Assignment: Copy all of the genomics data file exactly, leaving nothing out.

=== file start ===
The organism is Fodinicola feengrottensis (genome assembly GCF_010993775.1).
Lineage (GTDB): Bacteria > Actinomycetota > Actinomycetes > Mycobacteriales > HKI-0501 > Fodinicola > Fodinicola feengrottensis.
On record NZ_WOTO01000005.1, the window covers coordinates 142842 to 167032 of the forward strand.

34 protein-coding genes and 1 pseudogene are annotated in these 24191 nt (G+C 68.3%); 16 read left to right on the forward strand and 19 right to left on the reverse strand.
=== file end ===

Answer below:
The organism is Fodinicola feengrottensis (genome assembly GCF_010993775.1).
Lineage (GTDB): Bacteria > Actinomycetota > Actinomycetes > Mycobacteriales > HKI-0501 > Fodinicola > Fodinicola feengrottensis.
On record NZ_WOTO01000005.1, the window covers coordinates 142842 to 167032 of the forward strand.

34 protein-coding genes and 1 pseudogene are annotated in these 24191 nt (G+C 68.3%); 16 read left to right on the forward strand and 19 right to left on the reverse strand.